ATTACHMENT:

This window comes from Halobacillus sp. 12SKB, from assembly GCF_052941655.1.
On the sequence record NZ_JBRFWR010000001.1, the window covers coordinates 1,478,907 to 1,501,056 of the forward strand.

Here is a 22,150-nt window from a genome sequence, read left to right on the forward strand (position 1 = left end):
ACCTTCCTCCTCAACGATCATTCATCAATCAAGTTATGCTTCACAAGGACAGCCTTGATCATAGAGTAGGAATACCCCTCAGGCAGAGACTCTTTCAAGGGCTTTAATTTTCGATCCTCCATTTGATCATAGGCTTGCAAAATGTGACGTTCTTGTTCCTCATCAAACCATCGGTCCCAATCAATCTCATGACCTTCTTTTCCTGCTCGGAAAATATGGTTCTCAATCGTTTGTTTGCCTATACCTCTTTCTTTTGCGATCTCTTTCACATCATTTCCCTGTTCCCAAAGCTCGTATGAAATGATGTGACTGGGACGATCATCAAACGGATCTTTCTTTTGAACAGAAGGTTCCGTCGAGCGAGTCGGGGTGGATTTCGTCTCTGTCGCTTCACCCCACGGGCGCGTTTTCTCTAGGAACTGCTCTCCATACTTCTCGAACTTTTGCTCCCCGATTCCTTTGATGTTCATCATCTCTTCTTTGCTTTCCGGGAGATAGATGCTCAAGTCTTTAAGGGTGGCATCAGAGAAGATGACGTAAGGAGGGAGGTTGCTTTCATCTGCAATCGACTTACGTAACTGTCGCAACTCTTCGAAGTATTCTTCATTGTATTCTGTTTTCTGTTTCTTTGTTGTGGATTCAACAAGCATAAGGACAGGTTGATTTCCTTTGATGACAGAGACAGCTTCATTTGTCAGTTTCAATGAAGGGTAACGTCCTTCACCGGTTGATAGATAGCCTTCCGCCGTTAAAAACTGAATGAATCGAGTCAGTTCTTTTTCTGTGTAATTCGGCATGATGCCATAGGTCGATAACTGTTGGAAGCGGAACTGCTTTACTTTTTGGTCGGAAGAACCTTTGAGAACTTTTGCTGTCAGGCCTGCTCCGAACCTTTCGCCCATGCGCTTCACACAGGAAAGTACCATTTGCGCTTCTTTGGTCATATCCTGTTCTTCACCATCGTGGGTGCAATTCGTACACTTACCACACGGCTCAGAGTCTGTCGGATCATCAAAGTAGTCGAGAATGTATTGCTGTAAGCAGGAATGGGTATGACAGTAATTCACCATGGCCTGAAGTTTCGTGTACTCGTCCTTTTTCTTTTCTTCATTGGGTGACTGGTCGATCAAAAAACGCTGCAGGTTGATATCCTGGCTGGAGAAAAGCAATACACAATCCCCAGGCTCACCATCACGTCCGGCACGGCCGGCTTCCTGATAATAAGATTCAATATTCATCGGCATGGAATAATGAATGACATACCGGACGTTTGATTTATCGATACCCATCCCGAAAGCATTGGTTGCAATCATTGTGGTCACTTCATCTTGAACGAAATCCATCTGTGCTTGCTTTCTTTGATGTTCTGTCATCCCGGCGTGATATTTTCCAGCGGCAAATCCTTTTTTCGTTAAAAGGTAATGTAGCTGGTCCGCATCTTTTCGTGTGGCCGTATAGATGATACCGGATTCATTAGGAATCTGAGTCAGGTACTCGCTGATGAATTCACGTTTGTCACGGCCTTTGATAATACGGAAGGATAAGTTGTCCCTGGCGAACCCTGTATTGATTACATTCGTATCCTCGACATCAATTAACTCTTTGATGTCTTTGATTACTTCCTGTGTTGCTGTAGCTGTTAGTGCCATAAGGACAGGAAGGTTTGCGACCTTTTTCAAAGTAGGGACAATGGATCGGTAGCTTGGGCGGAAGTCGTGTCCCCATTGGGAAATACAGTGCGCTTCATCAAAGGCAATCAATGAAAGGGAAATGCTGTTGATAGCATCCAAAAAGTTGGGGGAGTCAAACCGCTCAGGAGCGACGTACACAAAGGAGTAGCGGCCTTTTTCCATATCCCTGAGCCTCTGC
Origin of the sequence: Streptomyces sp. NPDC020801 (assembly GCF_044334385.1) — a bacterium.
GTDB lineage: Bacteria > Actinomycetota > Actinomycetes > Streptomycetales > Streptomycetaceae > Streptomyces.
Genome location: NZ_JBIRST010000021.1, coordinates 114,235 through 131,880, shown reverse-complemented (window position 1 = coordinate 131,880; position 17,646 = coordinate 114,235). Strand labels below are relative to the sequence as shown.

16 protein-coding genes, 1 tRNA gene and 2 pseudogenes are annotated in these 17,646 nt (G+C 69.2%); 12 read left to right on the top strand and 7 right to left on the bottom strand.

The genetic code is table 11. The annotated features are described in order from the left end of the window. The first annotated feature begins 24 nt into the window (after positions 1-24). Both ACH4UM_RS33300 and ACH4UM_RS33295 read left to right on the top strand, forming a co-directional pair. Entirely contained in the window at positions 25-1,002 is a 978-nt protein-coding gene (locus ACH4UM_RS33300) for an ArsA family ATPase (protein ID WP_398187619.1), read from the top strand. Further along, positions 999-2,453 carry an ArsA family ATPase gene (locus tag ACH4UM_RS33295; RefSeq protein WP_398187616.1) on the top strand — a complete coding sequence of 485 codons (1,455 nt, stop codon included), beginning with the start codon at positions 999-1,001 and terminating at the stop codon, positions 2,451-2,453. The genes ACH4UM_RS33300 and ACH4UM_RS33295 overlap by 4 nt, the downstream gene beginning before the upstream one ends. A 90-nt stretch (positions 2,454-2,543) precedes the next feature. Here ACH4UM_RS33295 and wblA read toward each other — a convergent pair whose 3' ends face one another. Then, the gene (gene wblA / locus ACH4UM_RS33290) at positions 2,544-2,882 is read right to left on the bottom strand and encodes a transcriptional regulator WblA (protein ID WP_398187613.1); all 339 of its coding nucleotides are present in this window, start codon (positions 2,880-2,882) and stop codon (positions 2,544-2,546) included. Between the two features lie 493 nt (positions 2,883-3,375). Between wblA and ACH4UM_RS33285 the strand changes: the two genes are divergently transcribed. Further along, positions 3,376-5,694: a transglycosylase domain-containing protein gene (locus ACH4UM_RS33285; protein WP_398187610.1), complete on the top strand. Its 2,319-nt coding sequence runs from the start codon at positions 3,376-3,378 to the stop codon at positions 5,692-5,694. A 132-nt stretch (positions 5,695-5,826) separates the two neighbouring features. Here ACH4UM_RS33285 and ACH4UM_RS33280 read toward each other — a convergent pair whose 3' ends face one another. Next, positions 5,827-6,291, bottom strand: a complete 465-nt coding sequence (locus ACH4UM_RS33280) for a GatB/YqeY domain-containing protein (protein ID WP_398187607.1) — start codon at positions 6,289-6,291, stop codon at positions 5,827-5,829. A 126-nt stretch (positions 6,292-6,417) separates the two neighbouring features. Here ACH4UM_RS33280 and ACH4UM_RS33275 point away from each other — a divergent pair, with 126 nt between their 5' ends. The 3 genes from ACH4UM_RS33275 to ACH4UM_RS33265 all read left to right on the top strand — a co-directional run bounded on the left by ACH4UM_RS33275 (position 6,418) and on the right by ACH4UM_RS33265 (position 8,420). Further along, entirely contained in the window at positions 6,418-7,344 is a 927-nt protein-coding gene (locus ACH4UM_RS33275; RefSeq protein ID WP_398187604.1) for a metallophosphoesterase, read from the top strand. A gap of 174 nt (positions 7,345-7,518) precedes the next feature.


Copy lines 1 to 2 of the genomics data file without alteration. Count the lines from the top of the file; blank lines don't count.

This window comes from Halobacillus sp. 12SKB, from assembly GCF_052941655.1.
On the sequence record NZ_JBRFWR010000001.1, the window covers coordinates 1,478,907 to 1,501,056 of the forward strand.